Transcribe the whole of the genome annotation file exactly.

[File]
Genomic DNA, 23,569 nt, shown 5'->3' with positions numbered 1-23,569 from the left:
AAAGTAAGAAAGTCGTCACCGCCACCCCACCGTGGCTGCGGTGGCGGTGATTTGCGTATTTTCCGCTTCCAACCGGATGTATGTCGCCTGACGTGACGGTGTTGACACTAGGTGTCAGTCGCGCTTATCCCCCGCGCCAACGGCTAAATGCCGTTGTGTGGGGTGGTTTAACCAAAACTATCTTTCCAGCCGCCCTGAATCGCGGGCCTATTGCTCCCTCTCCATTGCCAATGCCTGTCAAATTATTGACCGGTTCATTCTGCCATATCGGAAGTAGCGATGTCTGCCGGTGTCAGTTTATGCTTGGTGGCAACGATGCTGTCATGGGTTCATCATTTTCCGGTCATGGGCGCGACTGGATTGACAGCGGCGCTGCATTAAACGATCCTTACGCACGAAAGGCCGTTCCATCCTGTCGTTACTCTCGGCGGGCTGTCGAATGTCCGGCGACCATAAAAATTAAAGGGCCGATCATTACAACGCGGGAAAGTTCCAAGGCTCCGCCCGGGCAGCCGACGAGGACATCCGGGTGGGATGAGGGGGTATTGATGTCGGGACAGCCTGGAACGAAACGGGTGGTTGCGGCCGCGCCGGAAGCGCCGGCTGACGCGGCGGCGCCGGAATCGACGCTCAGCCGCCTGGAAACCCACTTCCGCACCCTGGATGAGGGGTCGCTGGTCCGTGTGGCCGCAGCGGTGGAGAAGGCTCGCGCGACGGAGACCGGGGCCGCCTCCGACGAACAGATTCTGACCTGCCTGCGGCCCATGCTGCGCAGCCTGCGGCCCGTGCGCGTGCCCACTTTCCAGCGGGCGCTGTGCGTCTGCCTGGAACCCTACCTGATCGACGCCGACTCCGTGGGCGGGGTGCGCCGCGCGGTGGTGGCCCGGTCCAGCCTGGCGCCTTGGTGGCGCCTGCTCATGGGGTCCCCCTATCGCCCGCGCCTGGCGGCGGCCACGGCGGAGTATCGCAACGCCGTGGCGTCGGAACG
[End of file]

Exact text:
Genomic DNA, 23,569 nt, shown 5'->3' with positions numbered 1-23,569 from the left:
AAAGTAAGAAAGTCGTCACCGCCACCCCACCGTGGCTGCGGTGGCGGTGATTTGCGTATTTTCCGCTTCCAACCGGATGTATGTCGCCTGACGTGACGGTGTTGACACTAGGTGTCAGTCGCGCTTATCCCCCGCGCCAACGGCTAAATGCCGTTGTGTGGGGTGGTTTAACCAAAACTATCTTTCCAGCCGCCCTGAATCGCGGGCCTATTGCTCCCTCTCCATTGCCAATGCCTGTCAAATTATTGACCGGTTCATTCTGCCATATCGGAAGTAGCGATGTCTGCCGGTGTCAGTTTATGCTTGGTGGCAACGATGCTGTCATGGGTTCATCATTTTCCGGTCATGGGCGCGACTGGATTGACAGCGGCGCTGCATTAAACGATCCTTACGCACGAAAGGCCGTTCCATCCTGTCGTTACTCTCGGCGGGCTGTCGAATGTCCGGCGACCATAAAAATTAAAGGGCCGATCATTACAACGCGGGAAAGTTCCAAGGCTCCGCCCGGGCAGCCGACGAGGACATCCGGGTGGGATGAGGGGGTATTGATGTCGGGACAGCCTGGAACGAAACGGGTGGTTGCGGCCGCGCCGGAAGCGCCGGCTGACGCGGCGGCGCCGGAATCGACGCTCAGCCGCCTGGAAACCCACTTCCGCACCCTGGATGAGGGGTCGCTGGTCCGTGTGGCCGCAGCGGTGGAGAAGGCTCGCGCGACGGAGACCGGGGCCGCCTCCGACGAACAGATTCTGACCTGCCTGCGGCCCATGCTGCGCAGCCTGCGGCCCGTGCGCGTGCCCACTTTCCAGCGGGCGCTGTGCGTCTGCCTGGAACCCTACCTGATCGACGCCGACTCCGTGGGCGGGGTGCGCCGCGCGGTGGTGGCCCGGTCCAGCCTGGCGCCTTGGTGGCGCCTGCTCATGGGGTCCCCCTATCGCCCGCGCCTGGCGGCGGCCACGGCGGAGTATCGCAACGCCGTGGCGTCGGAACG